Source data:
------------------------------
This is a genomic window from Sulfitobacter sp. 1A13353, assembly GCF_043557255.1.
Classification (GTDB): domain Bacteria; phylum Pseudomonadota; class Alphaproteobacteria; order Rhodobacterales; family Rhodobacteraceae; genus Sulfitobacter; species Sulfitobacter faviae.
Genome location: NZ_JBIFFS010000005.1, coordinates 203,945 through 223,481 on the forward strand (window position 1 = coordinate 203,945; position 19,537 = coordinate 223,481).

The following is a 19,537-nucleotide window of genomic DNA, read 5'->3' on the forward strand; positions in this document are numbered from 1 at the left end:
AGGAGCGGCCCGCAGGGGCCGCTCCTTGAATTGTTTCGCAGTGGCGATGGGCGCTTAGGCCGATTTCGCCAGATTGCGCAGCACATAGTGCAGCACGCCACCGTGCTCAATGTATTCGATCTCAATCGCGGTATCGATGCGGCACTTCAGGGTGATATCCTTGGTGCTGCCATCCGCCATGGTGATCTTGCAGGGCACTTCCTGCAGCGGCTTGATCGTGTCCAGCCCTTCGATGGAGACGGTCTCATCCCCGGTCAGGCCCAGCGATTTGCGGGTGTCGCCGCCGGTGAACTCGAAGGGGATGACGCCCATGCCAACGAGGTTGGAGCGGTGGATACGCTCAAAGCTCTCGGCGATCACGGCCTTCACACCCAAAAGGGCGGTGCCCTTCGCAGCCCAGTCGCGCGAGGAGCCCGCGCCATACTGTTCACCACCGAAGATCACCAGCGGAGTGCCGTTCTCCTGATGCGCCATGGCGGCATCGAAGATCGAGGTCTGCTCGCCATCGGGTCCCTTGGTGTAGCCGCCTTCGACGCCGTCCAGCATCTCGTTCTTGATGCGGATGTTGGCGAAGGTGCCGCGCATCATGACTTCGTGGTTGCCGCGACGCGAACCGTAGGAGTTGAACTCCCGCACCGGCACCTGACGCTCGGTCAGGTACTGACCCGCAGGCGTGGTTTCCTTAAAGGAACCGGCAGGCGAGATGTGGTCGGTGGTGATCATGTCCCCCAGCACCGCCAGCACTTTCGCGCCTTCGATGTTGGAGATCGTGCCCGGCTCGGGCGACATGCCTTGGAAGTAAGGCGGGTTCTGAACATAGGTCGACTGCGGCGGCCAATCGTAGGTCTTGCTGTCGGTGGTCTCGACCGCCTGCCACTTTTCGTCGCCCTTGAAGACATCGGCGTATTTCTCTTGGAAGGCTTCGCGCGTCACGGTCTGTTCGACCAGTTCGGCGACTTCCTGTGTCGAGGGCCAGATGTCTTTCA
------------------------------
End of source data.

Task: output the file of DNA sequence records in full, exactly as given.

This is a genomic window from Sulfitobacter sp. 1A13353, assembly GCF_043557255.1.
Classification (GTDB): domain Bacteria; phylum Pseudomonadota; class Alphaproteobacteria; order Rhodobacterales; family Rhodobacteraceae; genus Sulfitobacter; species Sulfitobacter faviae.
Genome location: NZ_JBIFFS010000005.1, coordinates 203,945 through 223,481 on the forward strand (window position 1 = coordinate 203,945; position 19,537 = coordinate 223,481).

The following is a 19,537-nucleotide window of genomic DNA, read 5'->3' on the forward strand; positions in this document are numbered from 1 at the left end:
AGGAGCGGCCCGCAGGGGCCGCTCCTTGAATTGTTTCGCAGTGGCGATGGGCGCTTAGGCCGATTTCGCCAGATTGCGCAGCACATAGTGCAGCACGCCACCGTGCTCAATGTATTCGATCTCAATCGCGGTATCGATGCGGCACTTCAGGGTGATATCCTTGGTGCTGCCATCCGCCATGGTGATCTTGCAGGGCACTTCCTGCAGCGGCTTGATCGTGTCCAGCCCTTCGATGGAGACGGTCTCATCCCCGGTCAGGCCCAGCGATTTGCGGGTGTCGCCGCCGGTGAACTCGAAGGGGATGACGCCCATGCCAACGAGGTTGGAGCGGTGGATACGCTCAAAGCTCTCGGCGATCACGGCCTTCACACCCAAAAGGGCGGTGCCCTTCGCAGCCCAGTCGCGCGAGGAGCCCGCGCCATACTGTTCACCACCGAAGATCACCAGCGGAGTGCCGTTCTCCTGATGCGCCATGGCGGCATCGAAGATCGAGGTCTGCTCGCCATCGGGTCCCTTGGTGTAGCCGCCTTCGACGCCGTCCAGCATCTCGTTCTTGATGCGGATGTTGGCGAAGGTGCCGCGCATCATGACTTCGTGGTTGCCGCGACGCGAACCGTAGGAGTTGAACTCCCGCACCGGCACCTGACGCTCGGTCAGGTACTGACCCGCAGGCGTGGTTTCCTTAAAGGAACCGGCAGGCGAGATGTGGTCGGTGGTGATCATGTCCCCCAGCACCGCCAGCACTTTCGCGCCTTCGATGTTGGAGATCGTGCCCGGCTCGGGCGACATGCCTTGGAAGTAAGGCGGGTTCTGAACATAGGTCGACTGCGGCGGCCAATCGTAGGTCTTGCTGTCGGTGGTCTCGACCGCCTGCCACTTTTCGTCGCCCTTGAAGACATCGGCGTATTTCTCTTGGAAGGCTTCGCGCGTCACGGTCTGTTCGACCAGTTCGGCGACTTCCTGTGTCGAGGGCCAGATGTCTTTCA